technology and equipment but, try to help our guests work with their own personal energy in experiencing phenomena. I also work closely with some other groups via facebook where I help with my knowledge and advice etc.
So, for the future it is all about getting the group up and running here and to forge close ties with other groups and helping those people out there who are seeing and experiencing things they can’t explain.
If anyone would like to know more about me, my background and the new group then feel free to look me up on facebook or via my group Eternal Realities also on facebook or email me at
I will also be at this year’s Weird Weekend at the Small School in Hartland, North Devon, doing a little photography for the event so, please come have a chat.

stuffed lion talks

Sunday, 27 July 2014

Big cat sighting prompts claims they may be breeding - of cfz-

This picture shows a cat-like creature running for cover
Henry's picture shows a cat-like creature running for cover
Comments (2) A TEENAGER'S snaps of what appears to be a large cat have prompted speculation that the animals might be breeding and spreading in Devon and Cornwall.
Henry Warren, 19, was taking pictures in fields when the huge cat-like creature leapt out in front of him.
The student managed to rattle off several frames before the animal disappeared into undergrowth and has since reported the incident to the Plymouth-based British Big Cat Society.
Britain's most famous big cat was first spotted in 1983 and there have been over 60 recorded sightings since. There have been sightings on Exmoor, Dartmoor and several other rural locations.
It was declared a phantom in 1995 by the Ministry of Agriculture, Fisheries and Food but Henry thinks they're wrong.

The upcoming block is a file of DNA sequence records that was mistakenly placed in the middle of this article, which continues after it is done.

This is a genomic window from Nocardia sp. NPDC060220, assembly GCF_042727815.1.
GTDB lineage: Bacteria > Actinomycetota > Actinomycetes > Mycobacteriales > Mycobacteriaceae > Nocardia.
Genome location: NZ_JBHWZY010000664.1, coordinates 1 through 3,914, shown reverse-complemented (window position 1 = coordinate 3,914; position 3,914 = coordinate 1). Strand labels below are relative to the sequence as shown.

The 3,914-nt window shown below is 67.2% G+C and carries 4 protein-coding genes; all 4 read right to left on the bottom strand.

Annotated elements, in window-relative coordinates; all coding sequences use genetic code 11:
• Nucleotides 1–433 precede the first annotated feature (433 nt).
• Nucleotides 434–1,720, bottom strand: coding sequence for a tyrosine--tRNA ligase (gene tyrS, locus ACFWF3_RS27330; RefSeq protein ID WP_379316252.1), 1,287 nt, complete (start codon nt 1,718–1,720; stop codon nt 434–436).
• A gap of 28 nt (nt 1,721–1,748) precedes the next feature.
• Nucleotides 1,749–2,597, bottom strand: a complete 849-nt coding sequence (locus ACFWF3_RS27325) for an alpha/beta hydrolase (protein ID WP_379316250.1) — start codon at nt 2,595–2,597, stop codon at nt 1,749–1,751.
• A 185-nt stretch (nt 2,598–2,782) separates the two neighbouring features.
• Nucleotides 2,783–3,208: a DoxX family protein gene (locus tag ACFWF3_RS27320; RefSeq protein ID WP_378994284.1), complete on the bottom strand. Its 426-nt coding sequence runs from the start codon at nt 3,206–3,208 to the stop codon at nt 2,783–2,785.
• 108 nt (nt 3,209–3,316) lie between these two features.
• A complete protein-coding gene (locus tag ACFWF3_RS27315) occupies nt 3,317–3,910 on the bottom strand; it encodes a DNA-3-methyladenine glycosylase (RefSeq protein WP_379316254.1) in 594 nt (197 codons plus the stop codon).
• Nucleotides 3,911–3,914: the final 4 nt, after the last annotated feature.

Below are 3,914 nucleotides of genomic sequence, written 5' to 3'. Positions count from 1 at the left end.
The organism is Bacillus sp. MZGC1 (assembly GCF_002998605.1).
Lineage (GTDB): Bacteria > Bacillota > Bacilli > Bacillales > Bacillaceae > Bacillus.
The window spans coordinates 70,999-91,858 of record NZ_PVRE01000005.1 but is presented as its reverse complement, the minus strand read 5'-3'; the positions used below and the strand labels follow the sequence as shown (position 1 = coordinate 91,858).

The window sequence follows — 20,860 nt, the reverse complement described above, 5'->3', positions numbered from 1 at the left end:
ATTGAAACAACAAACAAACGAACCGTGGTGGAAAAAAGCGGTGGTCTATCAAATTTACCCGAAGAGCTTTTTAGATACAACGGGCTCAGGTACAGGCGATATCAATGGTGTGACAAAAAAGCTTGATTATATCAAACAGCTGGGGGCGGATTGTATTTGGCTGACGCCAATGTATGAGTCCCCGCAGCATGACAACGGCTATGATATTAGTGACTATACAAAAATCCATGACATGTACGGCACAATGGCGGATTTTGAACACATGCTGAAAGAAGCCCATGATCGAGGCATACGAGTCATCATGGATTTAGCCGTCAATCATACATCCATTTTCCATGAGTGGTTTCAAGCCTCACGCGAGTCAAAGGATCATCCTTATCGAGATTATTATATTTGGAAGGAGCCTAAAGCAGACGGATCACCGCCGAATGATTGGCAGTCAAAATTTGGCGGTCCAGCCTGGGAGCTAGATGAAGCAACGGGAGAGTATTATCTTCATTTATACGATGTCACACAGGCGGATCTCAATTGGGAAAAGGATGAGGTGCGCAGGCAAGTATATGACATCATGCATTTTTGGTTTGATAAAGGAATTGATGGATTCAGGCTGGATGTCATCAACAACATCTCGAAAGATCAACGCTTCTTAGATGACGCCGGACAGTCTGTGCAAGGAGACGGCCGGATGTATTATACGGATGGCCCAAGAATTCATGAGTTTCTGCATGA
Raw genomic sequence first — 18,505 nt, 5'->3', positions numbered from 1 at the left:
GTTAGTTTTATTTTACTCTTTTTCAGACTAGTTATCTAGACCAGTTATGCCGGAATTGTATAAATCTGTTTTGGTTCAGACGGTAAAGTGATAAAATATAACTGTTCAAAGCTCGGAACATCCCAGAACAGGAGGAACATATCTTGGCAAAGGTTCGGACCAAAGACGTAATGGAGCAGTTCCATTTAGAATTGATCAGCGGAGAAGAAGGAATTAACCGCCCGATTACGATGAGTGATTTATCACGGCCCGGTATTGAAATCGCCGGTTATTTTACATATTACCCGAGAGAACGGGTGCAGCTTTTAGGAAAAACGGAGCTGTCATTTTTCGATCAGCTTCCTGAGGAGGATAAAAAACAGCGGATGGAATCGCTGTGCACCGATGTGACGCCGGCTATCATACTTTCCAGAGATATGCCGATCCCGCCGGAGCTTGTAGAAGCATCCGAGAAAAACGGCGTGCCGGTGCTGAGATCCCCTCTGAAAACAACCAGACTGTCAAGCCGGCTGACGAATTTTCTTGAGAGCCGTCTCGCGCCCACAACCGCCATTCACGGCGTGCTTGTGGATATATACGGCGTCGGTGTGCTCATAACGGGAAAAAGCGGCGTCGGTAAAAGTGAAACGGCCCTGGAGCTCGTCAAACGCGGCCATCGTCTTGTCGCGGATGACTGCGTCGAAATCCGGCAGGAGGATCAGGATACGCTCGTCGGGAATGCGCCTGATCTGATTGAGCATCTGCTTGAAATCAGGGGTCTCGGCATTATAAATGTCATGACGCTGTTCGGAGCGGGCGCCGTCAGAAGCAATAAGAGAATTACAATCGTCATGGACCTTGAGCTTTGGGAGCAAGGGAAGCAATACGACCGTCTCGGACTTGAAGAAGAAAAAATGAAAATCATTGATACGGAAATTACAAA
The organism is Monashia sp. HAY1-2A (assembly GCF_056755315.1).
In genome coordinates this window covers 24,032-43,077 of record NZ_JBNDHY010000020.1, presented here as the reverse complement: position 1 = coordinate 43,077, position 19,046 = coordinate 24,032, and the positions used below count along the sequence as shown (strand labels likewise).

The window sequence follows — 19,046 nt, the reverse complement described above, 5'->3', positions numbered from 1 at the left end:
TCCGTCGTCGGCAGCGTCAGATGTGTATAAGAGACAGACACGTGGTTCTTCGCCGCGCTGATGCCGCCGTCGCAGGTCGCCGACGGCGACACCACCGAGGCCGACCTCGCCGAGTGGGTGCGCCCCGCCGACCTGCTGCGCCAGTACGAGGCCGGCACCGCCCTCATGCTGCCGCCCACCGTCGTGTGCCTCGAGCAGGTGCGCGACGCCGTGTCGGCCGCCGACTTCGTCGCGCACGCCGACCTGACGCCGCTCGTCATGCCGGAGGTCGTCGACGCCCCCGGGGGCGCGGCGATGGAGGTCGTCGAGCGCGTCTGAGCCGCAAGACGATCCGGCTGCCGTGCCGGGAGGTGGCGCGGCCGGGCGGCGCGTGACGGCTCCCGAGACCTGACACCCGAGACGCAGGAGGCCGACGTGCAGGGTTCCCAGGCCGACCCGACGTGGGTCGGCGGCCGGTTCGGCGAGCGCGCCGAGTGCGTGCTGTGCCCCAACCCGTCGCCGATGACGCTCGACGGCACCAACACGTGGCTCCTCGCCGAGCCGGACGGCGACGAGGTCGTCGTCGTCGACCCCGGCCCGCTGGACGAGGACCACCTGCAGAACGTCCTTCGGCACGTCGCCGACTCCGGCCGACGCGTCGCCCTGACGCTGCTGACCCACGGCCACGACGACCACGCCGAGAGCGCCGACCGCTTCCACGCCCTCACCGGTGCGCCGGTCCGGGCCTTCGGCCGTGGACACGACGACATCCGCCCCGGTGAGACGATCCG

Henry, of near Gwinear, west Cornwall, said: "I was taking pictures of our new house when I saw something run across the field and-read more at link

Saturday, 26 July 2014




It is true  what the  song  says us  English  work during the hottest part  of the day.In Europe it  shuts during this time for a siesta.Why we do it  must be a culture thing and we soon forget  the  heavy rain that caused all the floods and  damage so enjoy it would last  forever?mad dog and englishman -noel coward


From observations made by Charles Darwin ,scientists have proven dogs suffer jealousy.Experiments revealed that  when  owners displayed affection to a stuffed dog that -barked  ,whined,wagged its tail.The following  happened exhibited jealous behavior such as snapping ,pushing owner .

Report identifies waters around Devon and Cornwall as jellyfish hotspot

  • A moon jellyfish
  • A compass jellyfish
  • A barrel jellyfish
  • A blue jellyfish
  • A lion's mane jellyfish
 Comments (2)
The Westcountry has been identified as a hotspot for jellyfish sightings in a new report which analyses where and when the creatures appear.
The University of Exeter study – published in the Journal of the Marine Biological Association – was based on more than 5,000 jellyfish sightings, of eight different species, sent to the Marine Conservation Society (MCS) between 2003 and 2011.
The coasts of Devon and Cornwall were identified as hotspots for both the diversity of species seen and in what numbers.
“Our survey puts jellyfish on the map in the UK. In this latest paper we show where and when these species now occur throughout UK coastal waters,” said Peter Richardson, biodiversity programme manager for the MCS.